The Buzz: This Week in Africa

At the beginning of this week Brent Crude is trading at $52.42 per barrel, WTI at $49.55 per barrel and natural gas at $2.86 per million BTU (beginning of day 31 July 2017). Here are AOP’s top five stories from the last seven days.

Wood Mac: Upstream FID on Track to Double in 2017

Final Investment Decisions are set to double from 2016, according to a new report by Wood Mackenzie, “A Big Year for FIDs: 2017 Marks a Turning Point.”

The report expects 25 upstream projects to reach FID this year, compared to just 12 in 2016. This year has already seen major projects, including Mozambique’s Coral FLNG, reach FID. In fact, at total of 15 projects reached project sanctions in the first half of the year — totaling 8 billion barrels of oil equivalent in reserves. In contrast, the 12 projects approved in 2016 equaled just 8.8 billion boe of reserves.

Oil Could Boost Uganda Economy

The International Monetary Fund predicts that Uganda’s oil reserves could account for 4 percent of its overall economy if the resources are developed and managed well, according to an IMF blog post written by IMF Mission Chief for Uganda Axel Schimmelpfennig.

“In our estimates the revenues could range on an annual basis from about 0.5 percent GDP initially to about 4 percent at peak production,” said Schimmelpfennig. “The challenge that many oil producers face is to manage this well.”

Production is expected to start in 2020, after years of delays. Oil was initially discovered at Lake Albert in 2006, with estimated reserves of 6.5 billion barrels of oil. A lack of infrastructure, such as pipelines, has been a key factor in delaying production.

Boko Haram Attacks Oil Team, Kills 48

Boko Haram attacked an oil exploration team in Nigeria last week, reportedly killing at least 48 people, including workers from the state-owned oil firm, Nigerian National Petroleum Corp, according to Bloomberg.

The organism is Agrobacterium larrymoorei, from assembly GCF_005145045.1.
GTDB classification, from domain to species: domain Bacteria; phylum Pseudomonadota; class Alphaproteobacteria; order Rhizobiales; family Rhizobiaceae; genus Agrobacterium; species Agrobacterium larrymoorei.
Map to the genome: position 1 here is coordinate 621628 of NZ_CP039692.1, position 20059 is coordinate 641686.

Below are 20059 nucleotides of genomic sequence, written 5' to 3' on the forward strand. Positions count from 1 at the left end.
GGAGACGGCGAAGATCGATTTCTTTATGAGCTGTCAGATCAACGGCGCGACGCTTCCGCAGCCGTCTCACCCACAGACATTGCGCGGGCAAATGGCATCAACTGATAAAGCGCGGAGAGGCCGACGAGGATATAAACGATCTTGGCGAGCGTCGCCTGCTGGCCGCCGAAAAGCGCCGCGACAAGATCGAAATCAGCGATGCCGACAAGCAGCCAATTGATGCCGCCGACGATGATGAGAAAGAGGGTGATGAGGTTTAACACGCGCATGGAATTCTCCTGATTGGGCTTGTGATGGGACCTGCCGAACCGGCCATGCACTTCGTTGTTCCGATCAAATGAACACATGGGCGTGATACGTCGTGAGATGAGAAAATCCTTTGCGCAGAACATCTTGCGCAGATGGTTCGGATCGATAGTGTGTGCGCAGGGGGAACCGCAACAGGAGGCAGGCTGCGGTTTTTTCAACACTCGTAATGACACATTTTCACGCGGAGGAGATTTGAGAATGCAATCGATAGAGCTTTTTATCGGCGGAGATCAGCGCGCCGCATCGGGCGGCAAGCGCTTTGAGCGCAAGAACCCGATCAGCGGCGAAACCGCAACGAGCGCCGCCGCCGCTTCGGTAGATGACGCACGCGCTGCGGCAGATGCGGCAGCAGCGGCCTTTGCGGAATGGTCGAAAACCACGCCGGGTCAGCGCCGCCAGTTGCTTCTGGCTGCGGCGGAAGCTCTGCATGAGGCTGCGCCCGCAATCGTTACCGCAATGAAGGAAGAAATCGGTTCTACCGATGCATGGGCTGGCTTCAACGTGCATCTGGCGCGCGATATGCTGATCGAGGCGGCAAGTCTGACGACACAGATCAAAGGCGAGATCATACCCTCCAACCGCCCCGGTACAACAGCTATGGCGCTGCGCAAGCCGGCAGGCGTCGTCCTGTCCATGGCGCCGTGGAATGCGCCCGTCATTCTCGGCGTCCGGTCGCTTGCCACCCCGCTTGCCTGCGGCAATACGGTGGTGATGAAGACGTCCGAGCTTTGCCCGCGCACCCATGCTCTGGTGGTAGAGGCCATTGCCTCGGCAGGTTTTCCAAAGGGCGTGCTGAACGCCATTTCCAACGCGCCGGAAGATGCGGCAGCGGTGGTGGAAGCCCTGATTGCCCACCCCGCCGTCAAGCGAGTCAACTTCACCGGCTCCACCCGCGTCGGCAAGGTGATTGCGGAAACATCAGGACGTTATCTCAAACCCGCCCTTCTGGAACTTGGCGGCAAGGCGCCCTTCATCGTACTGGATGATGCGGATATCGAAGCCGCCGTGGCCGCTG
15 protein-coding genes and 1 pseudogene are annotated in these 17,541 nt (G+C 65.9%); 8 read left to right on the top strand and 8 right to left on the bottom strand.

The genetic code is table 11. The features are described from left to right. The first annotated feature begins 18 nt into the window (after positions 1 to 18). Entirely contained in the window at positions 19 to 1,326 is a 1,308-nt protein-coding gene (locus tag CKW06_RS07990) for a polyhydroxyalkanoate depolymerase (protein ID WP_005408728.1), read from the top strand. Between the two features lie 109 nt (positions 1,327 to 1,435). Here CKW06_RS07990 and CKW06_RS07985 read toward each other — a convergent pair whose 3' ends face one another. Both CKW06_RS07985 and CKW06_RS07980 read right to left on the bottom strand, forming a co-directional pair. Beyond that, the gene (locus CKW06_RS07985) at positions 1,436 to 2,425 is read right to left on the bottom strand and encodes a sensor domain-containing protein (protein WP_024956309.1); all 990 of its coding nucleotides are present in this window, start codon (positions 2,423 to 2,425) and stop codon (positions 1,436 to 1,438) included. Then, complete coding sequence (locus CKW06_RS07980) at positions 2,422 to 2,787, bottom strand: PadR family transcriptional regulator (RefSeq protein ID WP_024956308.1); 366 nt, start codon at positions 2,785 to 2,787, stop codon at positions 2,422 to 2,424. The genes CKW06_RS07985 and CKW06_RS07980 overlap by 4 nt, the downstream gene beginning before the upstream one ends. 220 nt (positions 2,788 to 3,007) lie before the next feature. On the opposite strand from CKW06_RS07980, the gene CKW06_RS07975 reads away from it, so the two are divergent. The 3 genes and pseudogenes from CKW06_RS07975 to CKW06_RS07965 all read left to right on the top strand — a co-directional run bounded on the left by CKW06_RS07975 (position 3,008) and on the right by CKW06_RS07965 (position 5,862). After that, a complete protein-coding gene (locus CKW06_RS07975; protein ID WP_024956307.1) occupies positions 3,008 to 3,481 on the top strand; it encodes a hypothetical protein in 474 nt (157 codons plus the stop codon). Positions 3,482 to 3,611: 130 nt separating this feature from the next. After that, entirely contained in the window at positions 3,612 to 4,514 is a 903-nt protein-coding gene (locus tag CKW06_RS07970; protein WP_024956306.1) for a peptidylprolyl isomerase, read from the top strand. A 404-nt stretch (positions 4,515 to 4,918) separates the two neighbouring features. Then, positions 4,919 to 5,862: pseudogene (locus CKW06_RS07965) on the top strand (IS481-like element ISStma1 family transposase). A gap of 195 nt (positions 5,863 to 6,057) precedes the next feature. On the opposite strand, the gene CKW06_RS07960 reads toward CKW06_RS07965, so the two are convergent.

NNPC has been working to boost exploration outside the Niger Delta region. The team, comprised of 18 soldiers, 15 local vigilantes, five geologists from the University of Maiduguri, four drivers from NNPC and six other people, was exploring in the Lake Chad basin.

South Sudan Cracks Down on Illegal Fuel

South Sudan President Salva Kiir is fighting back against the illicit fuel trade, which his administration claims is driving up fuel prices and causing a fuel crisis in Africa’s youngest country.

The state has ordered Nilepet, the state-owned oil company, to stop issuing individual licenses to fuel tankers, according to The East African. The country is also creating a task force to crackdown on the fuel dealers to stabilize prices. The regulated price for one liter of petrol is $0.18, but fuel costs $7.2 on the black market.

Halliburton Pays $29.2 million to Resolve Angola Corruption Case

U.S.-based Halliburton settled a corruption case with the US Securities and Exchange Commission over claims that the company violated an anti-corruption law in connection to payments made to an Angolan company.

Halliburton agreed to pay $29.2 million, which includes the $14 million Halliburton reportedly profited from in the corruption case, plus a $14 million penalty and $1.2 million in interest, according to the Financial Times. Additionally, Halliburton agreed to hire an independent compliance contractor to monitor its procedures in Africa.